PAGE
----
Hybrid working: how does Orange go about it?


Hybrid working involves people as well as several key principles. The three Bs – bricks, behaviour and bytes – are central in our approach to the new way of working. What does it look like in reality? We’re happy to show you how it works at Orange.

With the COVID-19 pandemic losing steam for now, organisations everywhere are determining how best to organise their workload. The approach varies considerably from one company to the next. Google’s parent company, Alphabet, is investing heavily in its own office environment and therefore banking on at least a partial return to the office. At the other end of the spectrum, Airbnb recently announced that its employees never have to come to the office again.


Work is done in the most appropriate environment.


Jelle Jacquet


At Orange, we’ve decided to steer a middle course. “Work is done in the most appropriate environment,” says Jelle Jacquet, Deputy Chief People Officer at Orange Belgium. Weighing the pros and cons of hybrid working is a question of bricks, behaviour and bytes. But what do those three Bs really mean to Orange? 


1. Behaviour

Behaviour is all about trust and agreements. At Orange, we’ve opted for a combination of general guidelines and agreements at a team level. We’ve created a transparent frame of reference for teleworking: every employee is assigned at least one day a week to work in their team and another to work from home, and everyone spends half of their monthly working hours at the office.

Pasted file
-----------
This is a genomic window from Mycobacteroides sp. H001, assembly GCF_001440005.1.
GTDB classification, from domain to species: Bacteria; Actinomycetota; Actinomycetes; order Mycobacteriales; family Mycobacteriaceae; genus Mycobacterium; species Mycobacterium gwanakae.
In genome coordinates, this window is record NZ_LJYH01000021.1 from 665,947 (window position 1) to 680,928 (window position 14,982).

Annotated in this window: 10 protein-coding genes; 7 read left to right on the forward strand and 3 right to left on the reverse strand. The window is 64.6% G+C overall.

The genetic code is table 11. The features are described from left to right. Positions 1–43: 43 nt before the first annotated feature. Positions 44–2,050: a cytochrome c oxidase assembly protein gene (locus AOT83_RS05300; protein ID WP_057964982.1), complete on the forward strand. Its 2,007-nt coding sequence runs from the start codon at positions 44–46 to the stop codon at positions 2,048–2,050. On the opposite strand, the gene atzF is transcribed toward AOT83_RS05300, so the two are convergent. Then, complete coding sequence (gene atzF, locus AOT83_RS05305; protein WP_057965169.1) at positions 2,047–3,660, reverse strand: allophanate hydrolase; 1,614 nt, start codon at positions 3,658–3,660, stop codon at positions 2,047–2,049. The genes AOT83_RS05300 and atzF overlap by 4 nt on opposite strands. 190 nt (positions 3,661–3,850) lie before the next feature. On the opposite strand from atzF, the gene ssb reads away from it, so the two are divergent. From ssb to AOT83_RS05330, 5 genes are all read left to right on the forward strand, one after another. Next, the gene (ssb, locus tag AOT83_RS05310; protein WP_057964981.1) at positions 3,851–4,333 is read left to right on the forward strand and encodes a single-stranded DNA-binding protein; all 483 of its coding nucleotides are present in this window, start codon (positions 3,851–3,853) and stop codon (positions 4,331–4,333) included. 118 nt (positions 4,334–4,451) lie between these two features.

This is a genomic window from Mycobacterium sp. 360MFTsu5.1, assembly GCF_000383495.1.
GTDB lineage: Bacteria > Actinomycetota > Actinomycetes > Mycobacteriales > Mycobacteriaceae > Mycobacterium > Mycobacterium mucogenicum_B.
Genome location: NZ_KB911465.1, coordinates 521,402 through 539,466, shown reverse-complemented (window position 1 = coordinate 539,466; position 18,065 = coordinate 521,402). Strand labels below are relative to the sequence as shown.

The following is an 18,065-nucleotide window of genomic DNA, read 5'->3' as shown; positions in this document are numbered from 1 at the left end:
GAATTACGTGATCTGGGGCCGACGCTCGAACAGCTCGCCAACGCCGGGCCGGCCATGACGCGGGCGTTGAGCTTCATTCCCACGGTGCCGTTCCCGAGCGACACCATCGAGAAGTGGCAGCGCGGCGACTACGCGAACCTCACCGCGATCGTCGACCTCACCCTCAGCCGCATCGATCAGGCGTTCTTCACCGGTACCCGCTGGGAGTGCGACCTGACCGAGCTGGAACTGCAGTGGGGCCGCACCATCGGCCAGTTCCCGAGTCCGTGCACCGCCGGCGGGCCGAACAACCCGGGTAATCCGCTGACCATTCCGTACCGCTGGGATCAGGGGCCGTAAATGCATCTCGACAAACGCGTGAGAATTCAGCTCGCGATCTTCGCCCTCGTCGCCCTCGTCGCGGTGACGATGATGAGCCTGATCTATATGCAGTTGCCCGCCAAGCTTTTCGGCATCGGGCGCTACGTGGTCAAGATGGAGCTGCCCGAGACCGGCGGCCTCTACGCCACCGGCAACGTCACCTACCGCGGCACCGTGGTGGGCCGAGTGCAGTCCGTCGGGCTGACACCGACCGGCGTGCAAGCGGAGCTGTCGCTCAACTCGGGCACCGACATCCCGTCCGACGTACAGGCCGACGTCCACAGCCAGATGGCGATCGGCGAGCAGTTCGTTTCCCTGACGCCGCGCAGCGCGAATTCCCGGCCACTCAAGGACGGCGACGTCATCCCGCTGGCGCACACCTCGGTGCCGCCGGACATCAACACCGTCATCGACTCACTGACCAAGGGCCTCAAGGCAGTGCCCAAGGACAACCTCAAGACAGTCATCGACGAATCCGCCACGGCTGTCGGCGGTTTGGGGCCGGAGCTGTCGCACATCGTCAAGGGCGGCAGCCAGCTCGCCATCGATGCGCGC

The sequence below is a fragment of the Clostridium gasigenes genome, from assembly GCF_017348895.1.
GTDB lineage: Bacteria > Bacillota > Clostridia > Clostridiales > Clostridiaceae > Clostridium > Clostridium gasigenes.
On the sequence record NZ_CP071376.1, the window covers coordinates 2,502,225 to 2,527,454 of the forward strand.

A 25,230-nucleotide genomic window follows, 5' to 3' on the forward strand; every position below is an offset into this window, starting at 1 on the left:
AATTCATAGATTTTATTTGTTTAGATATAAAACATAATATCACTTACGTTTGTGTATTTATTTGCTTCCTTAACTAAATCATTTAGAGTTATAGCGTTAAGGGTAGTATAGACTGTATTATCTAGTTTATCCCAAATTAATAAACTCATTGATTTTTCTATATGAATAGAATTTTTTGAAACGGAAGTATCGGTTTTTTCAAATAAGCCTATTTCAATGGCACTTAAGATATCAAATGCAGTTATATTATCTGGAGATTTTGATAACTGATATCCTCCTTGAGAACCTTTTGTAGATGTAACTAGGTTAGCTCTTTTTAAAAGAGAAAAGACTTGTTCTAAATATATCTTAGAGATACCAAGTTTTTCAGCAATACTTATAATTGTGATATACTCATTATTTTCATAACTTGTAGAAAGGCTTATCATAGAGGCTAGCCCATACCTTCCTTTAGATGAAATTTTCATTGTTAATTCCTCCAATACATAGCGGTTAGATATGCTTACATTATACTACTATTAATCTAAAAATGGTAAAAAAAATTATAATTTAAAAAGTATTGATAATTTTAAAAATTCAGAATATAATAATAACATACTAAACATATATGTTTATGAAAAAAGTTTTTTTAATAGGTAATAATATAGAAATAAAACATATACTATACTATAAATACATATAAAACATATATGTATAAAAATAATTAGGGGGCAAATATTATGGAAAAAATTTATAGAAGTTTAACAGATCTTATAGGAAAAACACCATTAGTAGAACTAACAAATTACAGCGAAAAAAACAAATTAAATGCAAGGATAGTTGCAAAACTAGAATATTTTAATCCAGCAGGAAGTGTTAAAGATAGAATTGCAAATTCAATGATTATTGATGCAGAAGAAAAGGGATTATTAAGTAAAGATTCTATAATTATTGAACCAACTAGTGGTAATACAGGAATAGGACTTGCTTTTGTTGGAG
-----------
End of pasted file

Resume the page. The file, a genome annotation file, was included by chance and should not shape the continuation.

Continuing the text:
We’ve also established clear guidelines and rules about collaboration. For instance, we constantly raise employee awareness regarding the etiquette of online and hybrid meetings, and we provide tips to optimise online collaboration. Team leaders have the support they need to implement an efficient leadership style in a hybrid context. 


2. Bricks

Both at home and at the office, a good workspace is absolutely essential. Employees must be able to work comfortably, undisturbed and efficiently. At our Orange offices we have different spaces, each with their own specific function. Every floor has collaboration spaces for team and project work, learning and co-creation. Orange Belgium has some 80 small and larger conference rooms for employees, as well as focus areas for concentrated work and meeting spaces for social interaction. Orange also offers logistical support such as office chairs.


3. Bytes

Bytes are about digital support: what do employees need to be able to do a good job, both at the office and when working from a distance? This aspect is primarily about technology and software. At Orange, for instance, time and location management is mostly organised using applications such as Quinyx. We also provide collaboration applications such as Microsoft Teams and Office 365 Cloud, and hybrid meetings are optimised with improved video call systems. Employees can easily manage their own mobility plan with the Vaigo tool.

“The main drivers here are productivity and well-being,” Jelle Jacquet says. “And the way to organise this is based on work and activity instead of fixating on the number of days spent at home or at the office.”



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